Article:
Family doctors in the UK are working even harder than they did 14 years ago despite working similar hours, according to the results of a new general practice workload survey published today.
The BMA says this is because current consultations with patients are longer and more complex and GPs are increasingly treating patients previously cared for in hospitals, raising the intensity and quality of workload to an all-time high.
Dr Laurence Buckman, chairman of the BMA's GPs committee, commenting on the workload survey findings that full-time GP partners work an average 44.4 hour week, said: "Since the last workload survey in 1992/3, the average length of a consultation has risen from 8.4 minutes to 11.7 minutes.
Research clearly shows that longer consultations deliver better care for patients. On top of this, practices are achieving outstandingly high scores on the Quality and Outcomes Framework in the new GP contract. The survey shows that hard working teams are providing higher quality care for their patients."
Fair comparisons with the last GP workload survey in 1992/3 are difficult because so much has changed in the intervening years, says the report. Different methodologies and analyses were used in the two surveys. For example, figures for consultation numbers and hours worked in the earlier report include out-of-hours consultations which are not covered in the 2006/7 survey results, nor was the content or complexity of consultations analysed.
Dr Buckman said: "Since the early 1990s there have been significant contractual changes for GPs, and an increase in the number of salaried doctors and the number of GPs working less than full time. However today's results do show that the average weekly hours for GPs are very similar to those in 1992/3 if you exclude out-of-hours work which was not measured in the new survey.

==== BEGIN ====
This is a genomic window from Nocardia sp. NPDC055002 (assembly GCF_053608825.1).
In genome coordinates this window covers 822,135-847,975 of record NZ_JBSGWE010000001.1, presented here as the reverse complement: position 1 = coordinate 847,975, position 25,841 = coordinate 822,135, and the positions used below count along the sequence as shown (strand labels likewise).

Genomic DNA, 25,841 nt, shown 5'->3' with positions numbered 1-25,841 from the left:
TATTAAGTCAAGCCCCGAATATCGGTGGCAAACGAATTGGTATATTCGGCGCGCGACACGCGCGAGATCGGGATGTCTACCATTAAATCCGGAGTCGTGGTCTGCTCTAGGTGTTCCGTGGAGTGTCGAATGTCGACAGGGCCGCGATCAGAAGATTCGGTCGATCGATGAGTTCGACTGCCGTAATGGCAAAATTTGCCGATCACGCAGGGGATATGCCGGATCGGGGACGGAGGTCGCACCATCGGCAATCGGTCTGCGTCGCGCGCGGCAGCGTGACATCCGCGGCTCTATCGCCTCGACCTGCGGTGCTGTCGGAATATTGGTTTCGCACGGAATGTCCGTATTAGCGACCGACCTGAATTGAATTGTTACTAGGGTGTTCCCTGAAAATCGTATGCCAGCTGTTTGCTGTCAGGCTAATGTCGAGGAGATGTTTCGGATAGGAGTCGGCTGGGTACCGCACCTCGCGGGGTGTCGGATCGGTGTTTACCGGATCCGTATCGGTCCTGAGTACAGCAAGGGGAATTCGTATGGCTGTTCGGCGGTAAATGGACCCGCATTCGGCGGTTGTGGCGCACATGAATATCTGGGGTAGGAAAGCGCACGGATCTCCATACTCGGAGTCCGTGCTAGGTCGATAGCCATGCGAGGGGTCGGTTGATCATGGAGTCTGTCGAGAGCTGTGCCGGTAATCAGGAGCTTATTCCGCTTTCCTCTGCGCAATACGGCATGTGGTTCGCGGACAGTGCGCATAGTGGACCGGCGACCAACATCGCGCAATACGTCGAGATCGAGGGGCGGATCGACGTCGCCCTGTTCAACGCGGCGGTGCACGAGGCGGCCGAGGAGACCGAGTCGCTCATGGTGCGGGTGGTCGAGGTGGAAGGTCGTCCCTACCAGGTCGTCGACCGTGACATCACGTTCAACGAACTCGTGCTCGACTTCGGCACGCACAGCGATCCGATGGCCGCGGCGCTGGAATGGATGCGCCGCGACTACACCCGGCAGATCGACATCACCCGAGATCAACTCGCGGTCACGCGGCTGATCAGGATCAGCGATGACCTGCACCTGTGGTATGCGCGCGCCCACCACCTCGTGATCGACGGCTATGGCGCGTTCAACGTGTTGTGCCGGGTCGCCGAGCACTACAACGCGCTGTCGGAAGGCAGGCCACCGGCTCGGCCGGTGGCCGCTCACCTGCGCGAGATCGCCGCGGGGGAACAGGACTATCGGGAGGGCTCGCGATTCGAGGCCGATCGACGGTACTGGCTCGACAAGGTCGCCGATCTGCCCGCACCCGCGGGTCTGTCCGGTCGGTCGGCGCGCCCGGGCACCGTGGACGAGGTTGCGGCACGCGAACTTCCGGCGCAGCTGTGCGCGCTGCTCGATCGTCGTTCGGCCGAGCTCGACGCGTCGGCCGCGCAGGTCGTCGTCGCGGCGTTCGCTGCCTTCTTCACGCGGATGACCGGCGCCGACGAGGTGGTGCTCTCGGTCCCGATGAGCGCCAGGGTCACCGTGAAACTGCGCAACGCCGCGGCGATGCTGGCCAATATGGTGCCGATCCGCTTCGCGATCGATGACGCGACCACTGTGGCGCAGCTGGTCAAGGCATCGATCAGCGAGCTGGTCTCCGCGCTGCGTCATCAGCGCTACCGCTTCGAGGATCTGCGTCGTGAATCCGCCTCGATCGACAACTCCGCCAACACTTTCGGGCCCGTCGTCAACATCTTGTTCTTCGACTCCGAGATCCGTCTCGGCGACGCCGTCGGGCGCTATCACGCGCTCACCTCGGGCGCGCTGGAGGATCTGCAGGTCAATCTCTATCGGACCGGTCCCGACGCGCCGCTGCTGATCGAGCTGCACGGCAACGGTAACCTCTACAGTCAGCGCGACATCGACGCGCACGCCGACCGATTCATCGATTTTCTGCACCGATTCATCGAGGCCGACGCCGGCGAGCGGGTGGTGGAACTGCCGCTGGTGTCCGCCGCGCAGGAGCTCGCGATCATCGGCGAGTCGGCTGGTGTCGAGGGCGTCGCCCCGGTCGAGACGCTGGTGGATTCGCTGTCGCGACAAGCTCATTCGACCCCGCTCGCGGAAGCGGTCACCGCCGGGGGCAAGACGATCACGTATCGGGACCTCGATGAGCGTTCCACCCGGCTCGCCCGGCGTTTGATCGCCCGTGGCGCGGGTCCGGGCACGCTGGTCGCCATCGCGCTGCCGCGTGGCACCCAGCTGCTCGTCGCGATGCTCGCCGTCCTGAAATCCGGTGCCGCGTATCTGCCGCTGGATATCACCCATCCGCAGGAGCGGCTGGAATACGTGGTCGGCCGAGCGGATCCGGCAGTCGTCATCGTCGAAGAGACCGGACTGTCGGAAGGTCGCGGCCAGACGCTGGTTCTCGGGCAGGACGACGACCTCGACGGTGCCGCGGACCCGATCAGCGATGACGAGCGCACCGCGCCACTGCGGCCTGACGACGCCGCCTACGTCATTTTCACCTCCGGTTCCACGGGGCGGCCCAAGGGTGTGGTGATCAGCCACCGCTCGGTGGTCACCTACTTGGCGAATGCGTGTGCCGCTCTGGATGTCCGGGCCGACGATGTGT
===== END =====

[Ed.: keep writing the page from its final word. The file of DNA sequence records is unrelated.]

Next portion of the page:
"What has changed is the way we work. Intensity has rocketed. Patient care that used to routinely take place in a hospital setting - such as diabetic care, cardiac care and asthma care, is now routinely done in general practice. It used to be commonplace to be called to a child with uncontrolled asthma, or a patient with heart failure and send them to hospital. Now it's a rare occurrence.
"The quality and complexity of GP care has altered out of all recognition from the consultations of 14 years ago and GPs are much more closely scrutinised to ensure that this quality is maintained. As a result, patients are looked after better and nearer their own homes.
The way that GPs work now, with their teams, is better for patients, better for the NHS, but it means that GPs are working under much greater pressure, dealing with increasingly complex cases and the other members of the practice team see the more straightforward problems."
The workload survey shows that on average GP practices have 24 members of staff, with GP partners - the doctors who also run the business side of providing general practice for the NHS - working longer hours than other staff.
Dr Buckman said: "Full time GP partners see over 100 patients a week face to face, give advice to another 20 on the phone, and on top of this make home visits, see elderly patients in care homes and run clinics. The survey shows that although all clinicians in the practice team work hard seeing patients, GPs provide most of the consultation workload."